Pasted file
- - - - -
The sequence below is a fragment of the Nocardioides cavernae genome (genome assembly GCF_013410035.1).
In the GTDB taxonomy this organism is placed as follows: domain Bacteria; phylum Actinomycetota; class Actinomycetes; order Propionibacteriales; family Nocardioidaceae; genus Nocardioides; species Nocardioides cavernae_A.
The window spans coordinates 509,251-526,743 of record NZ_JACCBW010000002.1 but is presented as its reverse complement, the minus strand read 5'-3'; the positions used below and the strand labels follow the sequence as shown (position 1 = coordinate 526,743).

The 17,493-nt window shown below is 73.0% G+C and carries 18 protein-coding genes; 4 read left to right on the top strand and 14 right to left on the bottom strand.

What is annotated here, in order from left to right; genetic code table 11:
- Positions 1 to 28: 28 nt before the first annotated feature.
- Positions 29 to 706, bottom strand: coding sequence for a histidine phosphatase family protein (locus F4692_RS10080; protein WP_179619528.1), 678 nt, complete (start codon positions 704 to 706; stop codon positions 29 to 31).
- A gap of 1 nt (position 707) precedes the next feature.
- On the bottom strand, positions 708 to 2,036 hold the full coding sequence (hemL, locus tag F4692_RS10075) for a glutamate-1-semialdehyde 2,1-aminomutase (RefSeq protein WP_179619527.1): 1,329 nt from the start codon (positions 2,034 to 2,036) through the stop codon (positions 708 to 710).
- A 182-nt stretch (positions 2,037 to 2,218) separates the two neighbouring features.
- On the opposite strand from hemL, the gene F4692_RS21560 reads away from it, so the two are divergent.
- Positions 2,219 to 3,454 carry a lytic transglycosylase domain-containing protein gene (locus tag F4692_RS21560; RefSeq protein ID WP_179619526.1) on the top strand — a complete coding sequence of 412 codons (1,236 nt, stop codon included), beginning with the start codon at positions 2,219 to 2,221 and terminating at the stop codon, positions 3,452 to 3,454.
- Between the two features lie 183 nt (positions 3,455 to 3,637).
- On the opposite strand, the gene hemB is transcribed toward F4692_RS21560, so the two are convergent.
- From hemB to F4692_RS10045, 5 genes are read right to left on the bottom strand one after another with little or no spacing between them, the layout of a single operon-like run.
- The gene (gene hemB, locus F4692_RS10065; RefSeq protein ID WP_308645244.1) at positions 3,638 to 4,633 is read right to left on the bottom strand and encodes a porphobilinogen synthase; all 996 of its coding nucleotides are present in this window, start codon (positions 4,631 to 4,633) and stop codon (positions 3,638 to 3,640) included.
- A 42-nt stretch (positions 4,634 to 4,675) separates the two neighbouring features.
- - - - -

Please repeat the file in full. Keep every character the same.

The sequence below is a fragment of the Nocardioides cavernae genome (genome assembly GCF_013410035.1).
In the GTDB taxonomy this organism is placed as follows: domain Bacteria; phylum Actinomycetota; class Actinomycetes; order Propionibacteriales; family Nocardioidaceae; genus Nocardioides; species Nocardioides cavernae_A.
The window spans coordinates 509,251-526,743 of record NZ_JACCBW010000002.1 but is presented as its reverse complement, the minus strand read 5'-3'; the positions used below and the strand labels follow the sequence as shown (position 1 = coordinate 526,743).

The 17,493-nt window shown below is 73.0% G+C and carries 18 protein-coding genes; 4 read left to right on the top strand and 14 right to left on the bottom strand.

What is annotated here, in order from left to right; genetic code table 11:
- Positions 1 to 28: 28 nt before the first annotated feature.
- Positions 29 to 706, bottom strand: coding sequence for a histidine phosphatase family protein (locus F4692_RS10080; protein WP_179619528.1), 678 nt, complete (start codon positions 704 to 706; stop codon positions 29 to 31).
- A gap of 1 nt (position 707) precedes the next feature.
- On the bottom strand, positions 708 to 2,036 hold the full coding sequence (hemL, locus tag F4692_RS10075) for a glutamate-1-semialdehyde 2,1-aminomutase (RefSeq protein WP_179619527.1): 1,329 nt from the start codon (positions 2,034 to 2,036) through the stop codon (positions 708 to 710).
- A 182-nt stretch (positions 2,037 to 2,218) separates the two neighbouring features.
- On the opposite strand from hemL, the gene F4692_RS21560 reads away from it, so the two are divergent.
- Positions 2,219 to 3,454 carry a lytic transglycosylase domain-containing protein gene (locus tag F4692_RS21560; RefSeq protein ID WP_179619526.1) on the top strand — a complete coding sequence of 412 codons (1,236 nt, stop codon included), beginning with the start codon at positions 2,219 to 2,221 and terminating at the stop codon, positions 3,452 to 3,454.
- Between the two features lie 183 nt (positions 3,455 to 3,637).
- On the opposite strand, the gene hemB is transcribed toward F4692_RS21560, so the two are convergent.
- From hemB to F4692_RS10045, 5 genes are read right to left on the bottom strand one after another with little or no spacing between them, the layout of a single operon-like run.
- The gene (gene hemB, locus F4692_RS10065; RefSeq protein ID WP_308645244.1) at positions 3,638 to 4,633 is read right to left on the bottom strand and encodes a porphobilinogen synthase; all 996 of its coding nucleotides are present in this window, start codon (positions 4,631 to 4,633) and stop codon (positions 3,638 to 3,640) included.
- A 42-nt stretch (positions 4,634 to 4,675) separates the two neighbouring features.